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April 02, 1978 - Image 3

Resource type:
Text
Publication:
Michigan Daily, 1978-04-02

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j' YtJU SEE NEiS KkPPC .L-WDAILY
The whole truth
Now that spring may finally have sprung, the area s golf courses are
filling up. The Professional Golfer's Association recently gave this
warning to novice golfers: "When you play," they said, "be sure to
wear two pair of pants just in case you get a hole-in-one! "
Happenings ...
Some call this the Sabbath, others call it the day of rest, but at Ann
Arbor's Yoga Center on East Ann Street at 1:00 they're calling it
free demonstration time . . . You may have to catch the
rereun at 3:00 or 5:00, because at 1:30 over at East Quad the
Educational Conference for women continues with Margo St. James of
COYOTE speaking for the decriminalization of prostitution . . . If
you'd rather be outdoors, the outing club will be hiking starting at 1:30
from the Huron Street entrance to Rackham auditorium . . . But the
hike should be a short one if you're planning on making the gallery talk
at Kelsey museum, where Tony Hirschel will be telling everything
you always wanted to know about Islamic art in the U-M
collection. . . meanwhile back at East Quad, the prostitution lecture
will be wrapping up just in time for an appearance by Ann Arbor's
candidate-Mayor Albert Wheeler in room 126 at 3:00 p.m. . . . Or if
you're a Lou Belcher fan, you may prefer to skip the Wheeler speech
for the public information programs at the Ann Arbor "Y" - today its
"Preparing your Income Tax" (Oh yes, it's that time of year
again) . . . But for you tax earlybirds, there'll be another "Y"
program at 7:30 on "Self Health", and that one goes until 9:30. . . But
you may have to skip'out early right in the middle of the mouth-to-
mouth resuscitation.to catch the 8:00 p.m. speech by William Sloane
Coffin, Jr. at the First Presbyterian Church, where he will be telling
the world about disarmament and development. . . But if Sinday was
a day of rest as far as happenings.go, you were only resting up for
MONDAY when the real fun begins, starting at noon with the Center
for Near Eastern studies and a speech on primary education in Assiut,
Egypt by Elaine Hess in the Commons Room of Lane Hall.. . But
you'll have to make a choice since also at noon there's the American
Medical association's "Youth, Maturity, Old Age and Death" at the
Med Sci lecture hall. . . And at 4:00, get ready for the big crunch, sin-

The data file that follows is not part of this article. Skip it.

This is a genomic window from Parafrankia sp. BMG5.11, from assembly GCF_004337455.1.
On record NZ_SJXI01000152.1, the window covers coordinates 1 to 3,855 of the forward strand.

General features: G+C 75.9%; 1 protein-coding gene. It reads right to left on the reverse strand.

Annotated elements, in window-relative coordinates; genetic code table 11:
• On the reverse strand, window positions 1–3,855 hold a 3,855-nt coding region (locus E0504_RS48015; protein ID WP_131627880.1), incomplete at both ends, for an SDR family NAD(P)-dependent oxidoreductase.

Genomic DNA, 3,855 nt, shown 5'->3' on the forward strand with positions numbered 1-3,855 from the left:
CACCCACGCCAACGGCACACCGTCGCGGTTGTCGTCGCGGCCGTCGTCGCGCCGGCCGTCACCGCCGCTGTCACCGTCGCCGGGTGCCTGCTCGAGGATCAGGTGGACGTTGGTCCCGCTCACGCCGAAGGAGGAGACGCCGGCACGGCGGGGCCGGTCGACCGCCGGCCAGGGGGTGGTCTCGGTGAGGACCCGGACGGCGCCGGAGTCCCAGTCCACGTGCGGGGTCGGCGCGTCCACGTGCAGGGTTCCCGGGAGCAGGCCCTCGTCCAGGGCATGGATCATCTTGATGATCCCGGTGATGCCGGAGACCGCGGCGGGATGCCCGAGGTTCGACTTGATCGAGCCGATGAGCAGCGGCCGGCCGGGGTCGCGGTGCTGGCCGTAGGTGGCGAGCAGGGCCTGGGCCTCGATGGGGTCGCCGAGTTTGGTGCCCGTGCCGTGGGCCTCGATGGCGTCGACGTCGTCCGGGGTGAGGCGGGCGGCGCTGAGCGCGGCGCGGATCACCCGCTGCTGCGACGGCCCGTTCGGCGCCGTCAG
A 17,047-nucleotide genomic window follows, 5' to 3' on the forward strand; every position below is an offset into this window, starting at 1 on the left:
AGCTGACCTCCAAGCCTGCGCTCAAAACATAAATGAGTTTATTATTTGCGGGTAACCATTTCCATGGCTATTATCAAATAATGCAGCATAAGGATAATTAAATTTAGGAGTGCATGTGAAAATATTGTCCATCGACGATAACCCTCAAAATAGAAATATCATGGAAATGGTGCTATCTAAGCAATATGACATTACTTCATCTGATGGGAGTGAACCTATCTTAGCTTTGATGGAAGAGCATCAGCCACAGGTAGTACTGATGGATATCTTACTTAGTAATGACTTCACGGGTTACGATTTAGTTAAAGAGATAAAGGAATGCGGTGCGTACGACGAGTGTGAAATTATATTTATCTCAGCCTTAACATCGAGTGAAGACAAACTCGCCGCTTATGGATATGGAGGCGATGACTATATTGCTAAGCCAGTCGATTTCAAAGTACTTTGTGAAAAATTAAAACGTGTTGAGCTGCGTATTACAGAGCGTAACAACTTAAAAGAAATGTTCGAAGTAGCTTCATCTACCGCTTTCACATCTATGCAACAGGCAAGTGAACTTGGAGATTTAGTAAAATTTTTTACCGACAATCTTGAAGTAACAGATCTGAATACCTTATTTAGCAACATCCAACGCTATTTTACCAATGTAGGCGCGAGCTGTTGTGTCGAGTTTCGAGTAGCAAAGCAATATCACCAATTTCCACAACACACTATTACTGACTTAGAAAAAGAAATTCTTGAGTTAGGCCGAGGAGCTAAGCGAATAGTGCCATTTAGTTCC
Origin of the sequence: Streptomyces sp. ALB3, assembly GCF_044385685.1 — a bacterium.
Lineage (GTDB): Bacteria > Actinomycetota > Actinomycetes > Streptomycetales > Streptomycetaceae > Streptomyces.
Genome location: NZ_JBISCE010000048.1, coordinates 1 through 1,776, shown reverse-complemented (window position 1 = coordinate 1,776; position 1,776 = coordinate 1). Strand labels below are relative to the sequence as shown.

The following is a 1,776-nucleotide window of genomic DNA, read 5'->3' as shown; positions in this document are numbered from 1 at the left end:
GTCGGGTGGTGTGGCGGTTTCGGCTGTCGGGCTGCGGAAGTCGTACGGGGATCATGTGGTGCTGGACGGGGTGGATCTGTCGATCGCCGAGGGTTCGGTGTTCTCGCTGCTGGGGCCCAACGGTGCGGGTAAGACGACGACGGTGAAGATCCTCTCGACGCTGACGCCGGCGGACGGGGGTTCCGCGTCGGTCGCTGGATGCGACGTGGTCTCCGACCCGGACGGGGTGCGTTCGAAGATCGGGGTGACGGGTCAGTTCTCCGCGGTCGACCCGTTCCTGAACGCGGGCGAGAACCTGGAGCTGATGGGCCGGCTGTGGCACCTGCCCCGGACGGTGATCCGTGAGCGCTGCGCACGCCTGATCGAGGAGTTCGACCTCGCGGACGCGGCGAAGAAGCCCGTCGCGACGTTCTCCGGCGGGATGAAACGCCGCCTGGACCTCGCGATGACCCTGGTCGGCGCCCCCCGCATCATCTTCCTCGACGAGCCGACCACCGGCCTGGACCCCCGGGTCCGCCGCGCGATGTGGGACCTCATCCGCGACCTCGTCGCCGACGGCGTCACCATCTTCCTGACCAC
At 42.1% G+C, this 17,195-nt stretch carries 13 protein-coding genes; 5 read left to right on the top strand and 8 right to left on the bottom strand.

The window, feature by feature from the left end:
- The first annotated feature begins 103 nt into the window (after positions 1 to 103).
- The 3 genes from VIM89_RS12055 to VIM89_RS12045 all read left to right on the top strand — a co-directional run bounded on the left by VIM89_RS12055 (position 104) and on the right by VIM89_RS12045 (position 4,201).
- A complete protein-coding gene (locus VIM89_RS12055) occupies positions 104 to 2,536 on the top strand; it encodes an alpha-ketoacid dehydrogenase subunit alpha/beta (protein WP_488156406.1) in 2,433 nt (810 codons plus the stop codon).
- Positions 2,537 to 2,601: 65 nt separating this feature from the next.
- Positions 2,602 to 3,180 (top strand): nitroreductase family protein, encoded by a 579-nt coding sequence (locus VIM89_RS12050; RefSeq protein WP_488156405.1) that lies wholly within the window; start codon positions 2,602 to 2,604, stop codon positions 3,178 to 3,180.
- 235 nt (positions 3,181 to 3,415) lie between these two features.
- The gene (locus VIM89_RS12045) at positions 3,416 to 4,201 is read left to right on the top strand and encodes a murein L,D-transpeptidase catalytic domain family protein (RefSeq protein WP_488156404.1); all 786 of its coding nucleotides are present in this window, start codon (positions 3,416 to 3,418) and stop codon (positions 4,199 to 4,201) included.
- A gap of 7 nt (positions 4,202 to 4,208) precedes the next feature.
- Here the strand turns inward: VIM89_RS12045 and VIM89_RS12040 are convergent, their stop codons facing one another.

ce a deluge of happenings all decided th'at 4:00 was the ideal time.
Okay, here goes nothing, starting with Nottingham University's B. C.
Clark in Auditorium 4 of the MLB speaking on "Morphological and
Molecular evolution", whatever that means.. .and there's the Rev.
Paul Reinhart of St. Louis 'U' giving an update on the financial
stability of higher education at the SEB's Whitney Auditorium. . .Or
there's Metin And of Ankara University speaking at 200 Lane Hall on
"The Central Asian and Anatolian Origins of Turkish Dancing with
Special Reference to the Dance of Sufi Orders" (And that's a mouth-
ful!) . . . At Rackham's East conference room there's Otto Gado
speaking on Hungary's new economic mechanism. . . and with that
you get a breather until the activities pick up again at 5:30 with a
hospitality hour on the second floor concourse of the League to
celebrate the 75th anniversary of the Women's Research club. That's
followed by dinner at 6:15 in the League's Vandenberg room and an
8:00 lecture at Rackham with Art History professor Ilene Forsyth on
"the child in Medieval Art" and an awards ceremony by none other
than the U's main man, Robben Fleming. . . But you can skip out af-
ter you chow down at dinner because you don't want to miss No an-
swers about Rape in MLB's Auditorium 3.. . flicks at the Union con-
ference room include "Rich Man, Poor Mrr" and "Living Off the
Land", and they start at 7:30. . . or if you've seen those two, try East
Quad at 7:30 and their "Panther Panchali" in room 126. . . Then at
8:00 another onslaught begins; There's K. Helveg Peterson speaking
on Danish society in lecture room 2 of the MLB . . . and the Women's
studies group has Florence Luscomb's personal reflections of the suf-
ferage movement (and she's.seen it for 80 years!) ... Thomas Taylor
will be at the Stearns Building telling us everything you always wan-
ted to know, and probably more than you care to, about Early music at
the Stearns collection. . . And to cap it off there's the film "The Well-
digger's daughter" in Auditorium A of Angell at 9:10 only ... Well,
that's a mouthful, and it's enough to keep you busy at least'until
Tuesday when we start all over again.
On the outside ...-
Bear with us for a little more wintry weather, as the high today will
be about 43 degrees. Skies will be clear to partly cloudy with moderate
winds from the south. Rain is predicted for Monday with a high tem-
perature of 46 degrees. For Tuesday, the outlook is bleak with more
rain, and a high of 55 degrees.

The Michigan-Daily-Sunday, April 2, 1978-Page 3
City bus service a real adventure

r

By PAULA LASHINSKY
Take a purple van downtown, then